Monteloeder has organized a workshop about digital technology during Vitafoods Asia 2018 in Singapore on September 11th.
Our first branded ingredient PLX is a botanical extract powder from Lippia citriodora (Lemon Verbena, Aloysia Triphylla) that contains the highest verbascoside content with lemon verbena in the market. Lemon verbena have been reported in traditional medicines. The leaves of Lemon verbena are used for the treatment of fever, neuropathic and stomach pains, dizziness, headaches, hypnotic, anemia, migraine, and cold symptoms (1)
Healthcare costs are climbing worldwide, irrespective of the geography, political organization, or any other condition. The challenges to solve in order to keep healthcare assistance sustainable are well known and repeatedly analyzed, putting at the center of every analysis the ability to reduce costs of care and increase large-scale preventive actions, to counteract increasing age population.
Mike Gibbs, president of OurPath Ltd., said: “The challenge of the 21st century is behavioral change. The diseases that are affecting us the most and crippling global healthcare economies are the ones caused by our own unhealthy lifestyles”
Monteloeder has coined the concept of “Digital Nutraceutical”, which combines food & nutrition supplements with digital technology, resulting in a complete, personalized health solution.
The internet opened the doors to spread and access information. Consumers are nowadays more informed and concerned than ever before about their health and wellbeing. The best healthcare is preventive healthcare. Everything we eat, everything we do, can have an impact in our overall wellbeing.
Today I came across with 2 studies published in high-impact factor journals [Cell group] giving opposite messages regarding the use of dietary supplements, due to unexpected interactions and influences on health conditions.
– A positive effect of Nicotinamide mononucleotide (NMN), a molecule used in supplements for active aging since many years, on improving blood vessels functionality of old mice (comparable to 70-year-old humans), being a decline in capillary density and blood flow a major cause of mortality and morbidity. Interestingly, the molecular mechanism behind (that increased levels of the anti-aging enzyme SIRT1) is similar to workout and dietary restriction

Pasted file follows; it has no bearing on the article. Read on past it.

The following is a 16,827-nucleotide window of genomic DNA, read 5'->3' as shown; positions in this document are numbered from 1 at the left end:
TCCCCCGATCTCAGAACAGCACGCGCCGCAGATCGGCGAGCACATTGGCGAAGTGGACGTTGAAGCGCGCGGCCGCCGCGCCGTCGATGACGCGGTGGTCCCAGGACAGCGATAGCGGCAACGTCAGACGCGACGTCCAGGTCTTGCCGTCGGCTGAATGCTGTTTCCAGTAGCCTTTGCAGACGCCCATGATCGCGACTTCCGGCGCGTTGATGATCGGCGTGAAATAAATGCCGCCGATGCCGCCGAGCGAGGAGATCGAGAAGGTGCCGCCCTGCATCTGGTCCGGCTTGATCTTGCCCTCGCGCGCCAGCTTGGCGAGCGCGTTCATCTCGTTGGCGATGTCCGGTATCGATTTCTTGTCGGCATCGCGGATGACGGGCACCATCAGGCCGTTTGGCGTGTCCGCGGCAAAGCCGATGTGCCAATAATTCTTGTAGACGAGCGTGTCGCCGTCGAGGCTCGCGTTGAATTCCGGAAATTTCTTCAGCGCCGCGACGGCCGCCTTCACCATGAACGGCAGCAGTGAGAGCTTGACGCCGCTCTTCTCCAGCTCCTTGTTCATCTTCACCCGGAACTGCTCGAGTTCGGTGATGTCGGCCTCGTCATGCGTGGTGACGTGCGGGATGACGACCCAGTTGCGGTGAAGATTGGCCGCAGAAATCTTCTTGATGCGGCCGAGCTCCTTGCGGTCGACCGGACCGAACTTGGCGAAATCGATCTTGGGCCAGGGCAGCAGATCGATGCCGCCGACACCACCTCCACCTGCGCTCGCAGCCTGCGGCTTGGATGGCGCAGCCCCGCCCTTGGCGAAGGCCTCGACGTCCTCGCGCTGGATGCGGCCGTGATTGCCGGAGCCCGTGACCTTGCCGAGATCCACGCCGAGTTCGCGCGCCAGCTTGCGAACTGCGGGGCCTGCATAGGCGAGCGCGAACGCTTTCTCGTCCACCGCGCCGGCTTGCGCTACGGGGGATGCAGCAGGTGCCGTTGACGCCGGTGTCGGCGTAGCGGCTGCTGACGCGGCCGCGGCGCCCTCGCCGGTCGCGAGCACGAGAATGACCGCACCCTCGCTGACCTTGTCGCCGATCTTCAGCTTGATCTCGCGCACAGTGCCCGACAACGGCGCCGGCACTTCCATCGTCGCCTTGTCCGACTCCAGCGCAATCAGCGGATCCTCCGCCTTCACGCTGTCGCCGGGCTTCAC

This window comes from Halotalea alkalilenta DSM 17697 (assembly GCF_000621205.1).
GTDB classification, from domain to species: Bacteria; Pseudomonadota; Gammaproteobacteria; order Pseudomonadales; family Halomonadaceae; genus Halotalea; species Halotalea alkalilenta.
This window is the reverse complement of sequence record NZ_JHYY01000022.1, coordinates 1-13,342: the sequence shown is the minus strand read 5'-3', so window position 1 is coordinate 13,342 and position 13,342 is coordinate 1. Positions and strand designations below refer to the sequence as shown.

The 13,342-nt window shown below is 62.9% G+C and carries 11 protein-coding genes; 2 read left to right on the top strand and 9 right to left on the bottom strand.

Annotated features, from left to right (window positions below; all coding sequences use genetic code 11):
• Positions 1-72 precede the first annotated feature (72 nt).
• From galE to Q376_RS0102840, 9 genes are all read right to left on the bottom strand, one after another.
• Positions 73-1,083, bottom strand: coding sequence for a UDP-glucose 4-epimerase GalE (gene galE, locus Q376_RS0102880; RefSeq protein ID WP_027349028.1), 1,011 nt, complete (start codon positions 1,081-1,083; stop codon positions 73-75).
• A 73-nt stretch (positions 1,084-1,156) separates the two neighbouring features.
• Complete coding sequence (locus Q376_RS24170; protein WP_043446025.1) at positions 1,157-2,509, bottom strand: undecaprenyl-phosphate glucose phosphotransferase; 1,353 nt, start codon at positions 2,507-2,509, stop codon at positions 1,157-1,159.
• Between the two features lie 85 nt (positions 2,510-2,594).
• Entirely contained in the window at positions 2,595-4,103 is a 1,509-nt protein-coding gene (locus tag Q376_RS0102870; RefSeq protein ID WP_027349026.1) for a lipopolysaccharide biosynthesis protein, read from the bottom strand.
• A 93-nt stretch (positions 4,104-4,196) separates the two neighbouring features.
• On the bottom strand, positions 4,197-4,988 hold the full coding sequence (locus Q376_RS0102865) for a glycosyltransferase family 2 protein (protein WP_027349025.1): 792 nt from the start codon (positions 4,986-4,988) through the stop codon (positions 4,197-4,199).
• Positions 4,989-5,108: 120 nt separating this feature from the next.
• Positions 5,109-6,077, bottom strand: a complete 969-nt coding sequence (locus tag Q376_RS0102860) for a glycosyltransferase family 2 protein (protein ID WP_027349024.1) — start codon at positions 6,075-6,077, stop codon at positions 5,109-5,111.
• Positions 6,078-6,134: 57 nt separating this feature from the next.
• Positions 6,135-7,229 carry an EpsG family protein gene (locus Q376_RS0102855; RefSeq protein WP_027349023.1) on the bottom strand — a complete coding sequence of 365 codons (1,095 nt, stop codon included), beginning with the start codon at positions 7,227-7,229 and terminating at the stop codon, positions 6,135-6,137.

– A negative effect of chondroitin-4-sulfate (CHSA), a natural glycosaminoglycan approved as a dietary supplement used for osteoarthritis, that selectively promotes the tumor growth of melanoma cells containing a specific genetic characteristic (mutation V600E of the gene BRAF) which is present in around 50% of melanomas. Not only this, it seems that it confers drug resistance to a commonly used anti-melanoma therapy (BRAF inhibitors).
Of course, these are only two examples of many studies regarding the (sometimes unpredicted) interactions between the use of supplements and health/disease conditions unrelated to their first indications. Dietary supplements contain a variety of ingredients, both natural herbal/botanicals and other categories (such as vitamins, minerals, amino acids), and in any case, it is important to understand their effects and effectiveness, because “natural” does not always mean “harmless” and “safe”1. It is actually very important to understand the label instructions, follow the healthcare providers advice (and tell them about any supplement you are taking) and trust only products with clear label statements and only from trusted manufacturers.
In the pursuit of effectiveness and safety, the healthcare trend towards Personalization will be relevant also in the Supplements field where an accurate and solid scientific background is necessary and must be always kept in mind along any step of product design and buyer journey. Indeed, a more comprehensive approach that takes into account not only the properties of any ingredient but also the eventual effects in different contexts is the safest and effective solution.
For example, as in the case of CHSA dangerous effect for a specific group of cancer patients, Genotype is an important piece of information to be considered to personalize both therapeutic treatments and dietary advice. However, it is reasonable to look for genetic information only if the “Biological plausibility” could apply: “a gene–environment interaction will only be accepted if it can be reproduced in two or more studies and also seems plausible at the biological level” [https://bit.ly/2pFwdjM]
The success of any Personalization approach resides in the use of a combination of any relevant information, as personal characteristics (genetics, age, anthropometrics, health status, family history) and context information, and never prioritizes any of them in isolation. I am confident that many relevant success stories, based on Personalization in wellbeing and healthcare, are coming and each one of us will be witness or main player in one or many of them!
Elisa Guida, PhD
Brand and Account Manager
Nowadays we heard more and more about personalized nutrition, we even see a growing number of startups raising a lot of money based on the expectations that this individualized way of getting nutrients is creating, but can we say there is a commonly accepted definition to that? The answer is not. In essence, we all understand that since everyone is different our nutritional needs are also different, that’s why we need personalized nutrition. But the discrepancies come when we talk about which parameters should be considered to define a customized diet.
Traditionally, Nutrition Clinical studies have relied on the participants to tell them what they had eaten during the course of the study. Due to our human nature, this information was not always very accurate, or in some occasions downright false.